• What’s the need for private network connectivity for industry?
  • How many data centers are on the network?
  • How can added network capacity contribute to economic development opportunities for the community?

When these and other questions are answered, CSPs and communities are in a much better position to build one converged fiber network that meets all current and future digital society needs. A true converged build leverages one sheath to house all the fiber necessary to meet any application. The stakes are high, and it’s important to get this right from the beginning. The last thing a CSP wants to do is deploy a network, only to find out 5 to 10 years later that the network is inadequate for the job at hand.

It’s important to realize that labor costs are the majority of network construction costs. This is where One Infrastructure becomes so critical. The extra capacity that a CSP can add to a network build in the form of “more glass” is relatively minor in cost compared to added labor expense. 

In other words, the labor expense is relatively the same for building one network that can meet the digital society needs of a community for the next 50 years or only the next 10 years. Leveraging that labor expense to build the capacity for the next 50 years is the goal, rather than having to rebuild or overbuild in 10 years because of poor capacity planning, paying for that same labor expense multiple times.

Once the proper fiber capacity is in place, CSPs only have to swap out the end electronics to meet the changing demands of the marketplace — not overbuild with more fiber. Technologies like NG-PON2 give CSPs the capability to serve residential, SMB, enterprise, and wireless backhaul, all from a single network with a single network management system. A CSP just needs to ensure that it has the capacity required in the form of fiber to meet whatever bandwidth need presents itself.

One doesn’t have to look any further than 2020-2021 to understand the implications. The unforeseen need for additional network capacity due to the COVID-19 pandemic is a cautionary tale. CSPs that have taken the One Infrastructure, Any Application approach are in a position to not only withstand the network onslaught but capitalize on it.

A Word About 5G

Mobile operators are in the process of upgrading their networks to 5G, which plays an important role in enabling this emerging digital society. The fiber demand generated by 5G is well documented. There is no 5G without adequate fiber backhaul. These 2 technologies have a symbiotic relationship, helping bring the promise of One Infrastructure, Any Application to life. 5G presents a tremendous opportunity for wireline CSPs who can meet the explosive demand for fiber backhaul that comes with it.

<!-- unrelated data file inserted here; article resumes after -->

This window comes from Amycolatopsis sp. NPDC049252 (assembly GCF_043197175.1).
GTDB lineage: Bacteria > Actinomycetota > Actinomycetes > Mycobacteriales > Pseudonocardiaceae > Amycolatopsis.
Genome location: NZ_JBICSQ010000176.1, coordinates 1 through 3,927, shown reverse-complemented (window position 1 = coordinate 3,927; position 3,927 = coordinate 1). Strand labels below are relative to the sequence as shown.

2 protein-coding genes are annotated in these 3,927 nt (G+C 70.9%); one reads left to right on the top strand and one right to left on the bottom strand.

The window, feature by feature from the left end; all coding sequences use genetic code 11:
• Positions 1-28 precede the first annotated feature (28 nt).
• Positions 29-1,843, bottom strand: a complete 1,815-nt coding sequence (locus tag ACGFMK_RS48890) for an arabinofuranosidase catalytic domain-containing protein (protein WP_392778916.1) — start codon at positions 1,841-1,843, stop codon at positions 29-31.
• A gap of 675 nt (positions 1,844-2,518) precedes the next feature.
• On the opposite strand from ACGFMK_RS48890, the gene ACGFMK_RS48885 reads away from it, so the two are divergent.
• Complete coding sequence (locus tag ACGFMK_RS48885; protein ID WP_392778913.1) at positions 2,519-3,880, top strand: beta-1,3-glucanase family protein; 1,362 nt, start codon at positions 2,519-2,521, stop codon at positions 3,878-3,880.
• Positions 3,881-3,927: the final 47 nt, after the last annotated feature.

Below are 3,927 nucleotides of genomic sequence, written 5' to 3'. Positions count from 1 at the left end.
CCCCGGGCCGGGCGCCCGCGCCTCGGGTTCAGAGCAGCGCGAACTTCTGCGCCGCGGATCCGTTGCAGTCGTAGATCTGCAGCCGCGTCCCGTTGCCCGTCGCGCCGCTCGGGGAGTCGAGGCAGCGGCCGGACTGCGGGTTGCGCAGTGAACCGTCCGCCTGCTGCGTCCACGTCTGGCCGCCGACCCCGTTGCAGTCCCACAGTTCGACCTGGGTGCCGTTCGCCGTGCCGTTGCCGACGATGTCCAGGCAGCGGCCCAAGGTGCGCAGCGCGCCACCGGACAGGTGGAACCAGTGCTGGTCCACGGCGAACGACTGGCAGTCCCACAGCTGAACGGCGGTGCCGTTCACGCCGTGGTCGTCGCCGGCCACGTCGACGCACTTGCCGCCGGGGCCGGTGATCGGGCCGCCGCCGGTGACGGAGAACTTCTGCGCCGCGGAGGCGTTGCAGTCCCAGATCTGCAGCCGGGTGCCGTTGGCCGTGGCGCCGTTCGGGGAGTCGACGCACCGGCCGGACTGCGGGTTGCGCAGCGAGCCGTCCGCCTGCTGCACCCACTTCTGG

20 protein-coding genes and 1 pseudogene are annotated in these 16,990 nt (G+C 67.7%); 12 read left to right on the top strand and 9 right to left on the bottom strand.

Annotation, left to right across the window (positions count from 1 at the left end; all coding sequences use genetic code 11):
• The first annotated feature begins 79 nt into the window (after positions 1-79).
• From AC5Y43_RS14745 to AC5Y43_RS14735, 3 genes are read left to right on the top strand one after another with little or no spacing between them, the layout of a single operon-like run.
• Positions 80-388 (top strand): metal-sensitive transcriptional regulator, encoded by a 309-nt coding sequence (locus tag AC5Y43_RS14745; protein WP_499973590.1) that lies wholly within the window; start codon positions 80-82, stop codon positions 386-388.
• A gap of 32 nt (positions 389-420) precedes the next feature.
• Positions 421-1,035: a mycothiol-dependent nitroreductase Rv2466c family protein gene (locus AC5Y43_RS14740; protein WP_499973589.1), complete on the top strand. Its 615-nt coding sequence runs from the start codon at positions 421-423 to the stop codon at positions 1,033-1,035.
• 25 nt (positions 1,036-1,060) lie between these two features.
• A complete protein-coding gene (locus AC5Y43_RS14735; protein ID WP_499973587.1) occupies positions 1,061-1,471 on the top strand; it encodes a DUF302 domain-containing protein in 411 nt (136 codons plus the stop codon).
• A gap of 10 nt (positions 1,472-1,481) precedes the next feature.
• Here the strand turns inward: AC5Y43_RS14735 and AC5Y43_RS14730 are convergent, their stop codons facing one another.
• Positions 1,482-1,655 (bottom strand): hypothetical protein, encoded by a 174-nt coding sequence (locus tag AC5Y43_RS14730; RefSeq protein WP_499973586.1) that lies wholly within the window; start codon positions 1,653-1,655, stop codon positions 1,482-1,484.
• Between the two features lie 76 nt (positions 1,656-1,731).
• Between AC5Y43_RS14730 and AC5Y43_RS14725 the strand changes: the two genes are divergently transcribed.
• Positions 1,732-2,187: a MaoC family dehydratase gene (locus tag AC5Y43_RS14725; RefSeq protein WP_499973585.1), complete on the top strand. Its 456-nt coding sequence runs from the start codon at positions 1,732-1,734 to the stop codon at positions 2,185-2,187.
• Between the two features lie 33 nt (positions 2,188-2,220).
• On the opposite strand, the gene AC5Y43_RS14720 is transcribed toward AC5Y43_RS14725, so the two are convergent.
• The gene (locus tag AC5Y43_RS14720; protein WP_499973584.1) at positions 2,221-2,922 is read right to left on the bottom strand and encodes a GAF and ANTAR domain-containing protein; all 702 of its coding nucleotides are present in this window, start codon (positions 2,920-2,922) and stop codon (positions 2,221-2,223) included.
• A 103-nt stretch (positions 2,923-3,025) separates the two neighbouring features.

Wireless carriers are going to come calling for fiber connectivity. If there is a 4G network in your community today, 5G will come eventually. CSPs who plan for it, and have the backhaul capacity on hand when wireless carriers come calling, stand to capitalize on the 5G trend. CSPs who must add capacity to meet a 5G backhaul request put that opportunity at risk. Time is of the essence to best position CSPs to maximize the opportunity 5G will bring.

Conclusion

The global COVID-19 pandemic accelerated society’s transition to a digital world. It’s laid bare both the challenges and opportunities for this transformation. The communications industry has responded in kind, and is rising to the challenge. A digital society has emerged, and robust connectivity is needed everywhere.

To continue to meet this challenge, CSPs need to evaluate their network planning and pursue a One Build, One Infrastructure, Any Application approach with fiber broadband as the foundation. In so doing, CSPs are positioned to enable any application, anywhere — securing their future while meeting the digital needs of their community for the next 50 years.

For more information, visit corning.com/opcomm. 

Follow Corning Optical Communications on LinkedIn and Twitter @CorningOpComm. 

Follow Kevin Baker on (https://www.linkedin.com/in/kevin-baker-29b7293)

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About Kevin Baker